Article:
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bard of his exalted talents, were he born in Ireland on
in Scotland. It is cortain that the Scotch and Irisa
were united at some early period. That they proceed
from the same origin is indisputable; nay, I believe
that it is proved beyond any possibility of negating it,
that the Scotch derive their origin from the Irish.
This truth has been brought in question but of late
days; and all ancient tradition, and the general con-
sent of the Scotch nation, and of their oldest historians,
agree to confirm the certitude of this assertion. If
any man still doubts of it, he will find, in Macgeoge
han's History of Ireland, an entire conviction, estab.
lished by elaborate discussion, and most incontroverti.
ble proofs :” pp. v. vi.
We shall not stay to quarrel about “Sir Archy's
reat grandmother,” or to contend that Fingal, the
rish giant,f did not one day go “over from Carrick-

*See Macklin's Love A-la-mode.

# “Selma is not at all known in Scotland. When I asked, and particularly those who were possessed of any poetry, songs, or tales, who Fion was" (for he is not known by the name of Fingai É. any ;) I was answered, that he was an Irishman, if a man; #. t o sometimes thought him a giant, and that he lived in Ireland, and sometimes came over to hunt in the Highlands.

“Like a true Scotchman, in order to make his composition more acceptable to his countrymen, Mr. Macpherson changes, the name of Fion Mac Cumhal, the Irishman, into Fingal; which, indeed sounds much better, and sets him up a Scotch king over the ide kingdom of Morven in the west of Scotland. It had been a better argument for the authenticity, if he had allowed him to be an Irishman, and made. Morven an Irish kingdom, as well as Ireland the scene of his battles, but as he must -eed make the hero of an epic poem a great character, it was too great honor for any other country but Scotland to have given birth to so considerable a personage. , All the authentic histories of Ireland give a full account of Fingal or Fion Mac Cumhal's actions, and any one who will take the trouble, to look at Dr. Keating's, or any other history of that country, will find the matter related as above, whereas, in the Chronicon Scotorum, from which the list of the Scotch kings is *aken, and the pretended MSS. they so much boast of to be seen un the Hebrides, there is not one syllable said of such a name as |Fingal.”—An Enquiry into the Authenticity of the Pooms of Oa.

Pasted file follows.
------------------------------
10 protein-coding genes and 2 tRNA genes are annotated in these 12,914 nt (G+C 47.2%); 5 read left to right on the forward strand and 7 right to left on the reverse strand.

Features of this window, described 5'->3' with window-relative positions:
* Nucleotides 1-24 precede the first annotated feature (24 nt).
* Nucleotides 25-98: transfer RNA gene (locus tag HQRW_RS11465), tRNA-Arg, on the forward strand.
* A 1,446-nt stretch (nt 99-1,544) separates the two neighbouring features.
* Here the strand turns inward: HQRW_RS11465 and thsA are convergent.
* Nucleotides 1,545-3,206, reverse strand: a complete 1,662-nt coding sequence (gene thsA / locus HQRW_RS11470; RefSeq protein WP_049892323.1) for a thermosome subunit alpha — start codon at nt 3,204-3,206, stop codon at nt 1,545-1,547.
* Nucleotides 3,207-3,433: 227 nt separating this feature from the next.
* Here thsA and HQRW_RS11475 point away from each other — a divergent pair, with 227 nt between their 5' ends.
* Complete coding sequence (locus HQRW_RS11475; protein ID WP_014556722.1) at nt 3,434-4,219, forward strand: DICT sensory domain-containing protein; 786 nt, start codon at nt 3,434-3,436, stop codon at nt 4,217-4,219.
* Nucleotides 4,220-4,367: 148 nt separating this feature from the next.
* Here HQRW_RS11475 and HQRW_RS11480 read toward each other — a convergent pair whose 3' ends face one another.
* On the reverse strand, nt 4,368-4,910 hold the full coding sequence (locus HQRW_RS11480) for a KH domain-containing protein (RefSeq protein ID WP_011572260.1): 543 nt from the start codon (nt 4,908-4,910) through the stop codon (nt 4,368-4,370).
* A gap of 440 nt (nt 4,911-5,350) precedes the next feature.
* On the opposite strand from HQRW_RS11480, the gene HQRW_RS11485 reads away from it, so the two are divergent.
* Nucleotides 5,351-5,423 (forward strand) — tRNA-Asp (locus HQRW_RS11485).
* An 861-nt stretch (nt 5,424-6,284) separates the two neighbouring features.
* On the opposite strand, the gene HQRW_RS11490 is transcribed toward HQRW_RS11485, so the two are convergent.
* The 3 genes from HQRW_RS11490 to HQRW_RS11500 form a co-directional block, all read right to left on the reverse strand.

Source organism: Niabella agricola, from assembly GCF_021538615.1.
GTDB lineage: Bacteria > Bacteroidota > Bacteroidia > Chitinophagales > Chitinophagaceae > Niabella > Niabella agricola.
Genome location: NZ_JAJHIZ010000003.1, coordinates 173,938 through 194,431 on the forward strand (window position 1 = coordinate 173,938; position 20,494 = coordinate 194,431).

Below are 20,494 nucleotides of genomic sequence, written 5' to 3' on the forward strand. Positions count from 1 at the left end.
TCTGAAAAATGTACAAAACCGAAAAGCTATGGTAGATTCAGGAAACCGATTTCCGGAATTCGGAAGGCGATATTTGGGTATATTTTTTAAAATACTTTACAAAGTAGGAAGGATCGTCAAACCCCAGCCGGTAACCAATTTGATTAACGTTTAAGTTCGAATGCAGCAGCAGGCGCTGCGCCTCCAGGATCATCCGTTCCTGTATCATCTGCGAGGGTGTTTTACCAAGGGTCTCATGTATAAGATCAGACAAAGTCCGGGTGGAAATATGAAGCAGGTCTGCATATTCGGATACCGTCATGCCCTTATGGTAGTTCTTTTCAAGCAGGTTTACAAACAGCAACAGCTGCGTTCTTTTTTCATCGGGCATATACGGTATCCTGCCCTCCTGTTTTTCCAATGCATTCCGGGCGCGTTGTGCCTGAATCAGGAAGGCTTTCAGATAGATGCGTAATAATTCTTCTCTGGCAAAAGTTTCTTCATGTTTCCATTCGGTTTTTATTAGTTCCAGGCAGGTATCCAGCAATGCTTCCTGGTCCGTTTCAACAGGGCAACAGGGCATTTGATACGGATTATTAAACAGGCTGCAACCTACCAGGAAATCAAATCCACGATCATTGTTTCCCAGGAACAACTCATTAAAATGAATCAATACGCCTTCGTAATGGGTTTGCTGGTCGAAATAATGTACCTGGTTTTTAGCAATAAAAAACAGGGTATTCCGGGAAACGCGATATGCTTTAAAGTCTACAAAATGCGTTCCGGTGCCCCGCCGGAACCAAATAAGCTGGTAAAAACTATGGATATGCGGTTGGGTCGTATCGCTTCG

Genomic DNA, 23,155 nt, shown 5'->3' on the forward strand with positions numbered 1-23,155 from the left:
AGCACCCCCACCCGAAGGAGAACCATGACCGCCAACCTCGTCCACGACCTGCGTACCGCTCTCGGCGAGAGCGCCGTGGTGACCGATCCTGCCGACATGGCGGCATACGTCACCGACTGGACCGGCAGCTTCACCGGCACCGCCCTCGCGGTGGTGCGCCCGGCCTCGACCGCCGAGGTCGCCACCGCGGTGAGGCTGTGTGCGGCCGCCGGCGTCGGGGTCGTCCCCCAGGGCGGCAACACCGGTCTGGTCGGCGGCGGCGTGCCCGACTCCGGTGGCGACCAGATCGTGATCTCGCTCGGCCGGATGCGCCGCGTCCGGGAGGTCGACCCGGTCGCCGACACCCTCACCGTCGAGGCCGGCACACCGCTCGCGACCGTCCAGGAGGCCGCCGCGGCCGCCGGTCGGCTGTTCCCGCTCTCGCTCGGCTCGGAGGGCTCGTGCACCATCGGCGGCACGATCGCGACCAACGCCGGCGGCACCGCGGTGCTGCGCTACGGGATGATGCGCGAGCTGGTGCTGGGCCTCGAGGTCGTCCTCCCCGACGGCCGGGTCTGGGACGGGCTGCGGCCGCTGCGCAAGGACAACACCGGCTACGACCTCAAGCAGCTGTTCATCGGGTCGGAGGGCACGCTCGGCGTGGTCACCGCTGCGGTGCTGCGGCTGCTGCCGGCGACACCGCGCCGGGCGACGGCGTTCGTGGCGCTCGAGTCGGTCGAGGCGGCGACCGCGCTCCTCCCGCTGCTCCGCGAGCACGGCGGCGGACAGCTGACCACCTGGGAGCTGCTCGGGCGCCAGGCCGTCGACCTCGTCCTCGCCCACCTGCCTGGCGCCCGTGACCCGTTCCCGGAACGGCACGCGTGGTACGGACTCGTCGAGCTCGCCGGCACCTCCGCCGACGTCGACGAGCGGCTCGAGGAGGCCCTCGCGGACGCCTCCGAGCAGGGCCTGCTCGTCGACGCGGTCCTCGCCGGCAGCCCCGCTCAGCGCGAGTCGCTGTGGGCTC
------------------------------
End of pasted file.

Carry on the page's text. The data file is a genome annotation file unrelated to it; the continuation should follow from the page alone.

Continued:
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fergus, and people all Scotland with his own hands,”
and make these sons of the north “illegitimate;” but
we may observe, that from the inclination of the
baron's opinion, added to the internal evidence of his
poems, there appears at least as much reason to believe
their author to have been a native of Ireland as of
Scotland. The success with which Macpherson's cn.
deavors had been rewarded, induced the baron to in-
quire whether any more of this kind of poetry could be
obtained. His search, he confesses, would have proved
fruitless, had he expected to find complete pieces;
“for, certainly,” says he, “none such exist. But,” he
adds, “in seeking with assiduity and care, I found,
by the help of my friends, several fragments of old
traditionary songs, which were very sublime, and par.
scularly remarkable for their simplicity and eleganco.”
. IV. -
“From these fragments,” continues Baron de Har-
old, “I have composed the following poems. They
are all founded on tradition; but the dress they now
appear in is mine. It will appear singular to some,
that Ossian, at times, especially in the songs of Com-
sort, seems rather to be an Hibernian than a Scotchman,
and that some of these poems formally contradict pas-
sages of great importance in those handed to the pub-
lic by Mr. Macpherson, especially that very remarka-
ble one of Evir-allen, where the description of her
marriage with Ossian is essentially different in all its
parts from that given in former poems.” P. v.

dian, by W. Shaw, A.M., F.S.A., author of the Gaelic Dictionary und Grammar. London, 1781. --- - - Mr. Shaw crowns his want of faith in Macpherson's Ossian witn his piece of information. “A gentleman promised to ornament a scalloped shell with silver, if #. bring him one from the Highlands, and to swear that it was the identical shell out of which Eiugal used to drink.”—A gentleman'

We refer the reader to the opening of the fourth book of Fingal, which treats of Ossian's courtship of Evir-allen. The Evir-allen of Baron de Harold is in these words: